A local organization fighting for healthy teeth among Wichitans says it plans to present a petition for fluoridation of Wichita’s water supply to the City Council later this year.
Armed with more than 2,500 signatures on a two-inch stack of petitions, local dentist Dr. Sara Meng announced Thursday evening that Wichitans for Healthy Teeth would continue seeking support from residents who want the chemical added to the city’s drinking water in hopes of improving dental health.
“We want to see 2012 be the year that we all stand up for healthy teeth and fluoridating our water,” she said during a news conference.
“The citizens of Wichita have been waiting for a long, long, time for their city government and their community leaders to provide them with proven form of health prevention. We here today to call for an end to that wait and ask for our city leaders to act.”
Thursday’s event signaled the kickoff of Wichitans for Healthy Teeth, a volunteer coalition educating the public about the benefits of fluoride and seeking grassroots support for adding the chemical to Wichita’s drinking water. It is supported by nearly 500 local dentists and health providers and about 50 state and local organizations, Meng said.
The group plans to seek at least 6,300 signatures before presenting its petition to the City Council.
Wichita pediatrician Dr. Larry Hund said Thursday that Wichitans could save an estimated $4.5 million a year in dental bills if the water were fluoridated.
“To me this is a no-brainer. I think fluoride is effective and safe,” he said. “…I think this campaign is going to fulfill a need in the community.”
Wichita has .3 parts per million of naturally occurring fluoride in its water, said Jon Rosell, executive director of the Medical Society of Sedgwick County, an organization representing local physicians. Wichitans for Healthy Teeth wants to more than double that number to .7 parts per million, bumping the chemical to “therapeutic levels,” Rosell said.
Wichita is the fourth-largest unfluoridated city in the U.S. without fluoride in its water.
Studies show fluoride reduces cavities in children, oral disease in seniors and tooth decay among the general population when added to the water supply, Meng said. Fluoridation is supported by several national health organizations, including the Centers for Disease Control. The initiative also drew support from Derby this week when its City Council unanimously approved a resolution supporting the addition of fluoride to Wichita’s water. Derby is Wichita’s largest water customer.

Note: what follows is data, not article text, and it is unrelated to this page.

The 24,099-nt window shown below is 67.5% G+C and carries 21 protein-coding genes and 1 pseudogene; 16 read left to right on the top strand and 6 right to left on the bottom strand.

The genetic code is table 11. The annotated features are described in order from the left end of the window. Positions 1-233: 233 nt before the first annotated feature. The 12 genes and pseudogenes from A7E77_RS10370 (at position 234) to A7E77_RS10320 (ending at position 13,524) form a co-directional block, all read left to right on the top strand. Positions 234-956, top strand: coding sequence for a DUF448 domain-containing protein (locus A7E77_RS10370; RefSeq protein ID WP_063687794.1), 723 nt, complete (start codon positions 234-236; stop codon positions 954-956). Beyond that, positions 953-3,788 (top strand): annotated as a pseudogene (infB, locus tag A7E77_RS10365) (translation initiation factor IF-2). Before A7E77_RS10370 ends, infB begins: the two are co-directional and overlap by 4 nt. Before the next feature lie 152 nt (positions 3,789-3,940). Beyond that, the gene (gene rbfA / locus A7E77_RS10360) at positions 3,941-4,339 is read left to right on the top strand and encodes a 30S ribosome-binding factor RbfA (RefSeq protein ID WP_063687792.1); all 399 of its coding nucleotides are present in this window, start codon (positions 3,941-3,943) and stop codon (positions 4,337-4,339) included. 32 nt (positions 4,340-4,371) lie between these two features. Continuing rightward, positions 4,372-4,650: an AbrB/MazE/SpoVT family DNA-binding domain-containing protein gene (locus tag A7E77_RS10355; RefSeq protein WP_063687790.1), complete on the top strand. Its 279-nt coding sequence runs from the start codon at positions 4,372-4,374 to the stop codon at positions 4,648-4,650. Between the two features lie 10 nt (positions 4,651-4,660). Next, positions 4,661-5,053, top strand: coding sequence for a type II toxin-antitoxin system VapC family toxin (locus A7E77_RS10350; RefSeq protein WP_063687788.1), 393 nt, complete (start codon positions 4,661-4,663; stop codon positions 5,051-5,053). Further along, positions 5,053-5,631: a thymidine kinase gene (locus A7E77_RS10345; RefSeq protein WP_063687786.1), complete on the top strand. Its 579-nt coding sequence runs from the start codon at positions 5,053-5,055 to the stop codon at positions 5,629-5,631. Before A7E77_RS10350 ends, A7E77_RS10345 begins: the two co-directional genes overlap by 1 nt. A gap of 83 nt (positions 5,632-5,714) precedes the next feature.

“Community water fluoridation has proven for over 60 years to be a safe, inexpensive and effective way to prevent decay,” said Meng, who chairs the organization. “We would strongly prefer to prevent decay rather than treat decay.”
With the push for fluoridation in full force, some Wichitans have received messages and robo-calls from anti-fluoridation groups from around the country who claim adding fluoride to municipal water supplies does more harm than good, especially for those who are at low risk for dental decay. At least two groups in Kansas – Wichitans for Pure Water and Fluoride Free Kansas – oppose the push.
A spokesman for Wichitans for Pure Water was not available for comment Thursday afternoon. The group’s partner, Fluoride Free Kansas, could not be reached.
Petitions are available at Mid-Kansas Pediatrics locations in Wichita. More information about fluoridation is available at www.wichitansforhealthyteeth.org. You can also follow the initiative on Wichitans for Healthy Teeth’s Facebook page or on Twitter at @ICTeeth.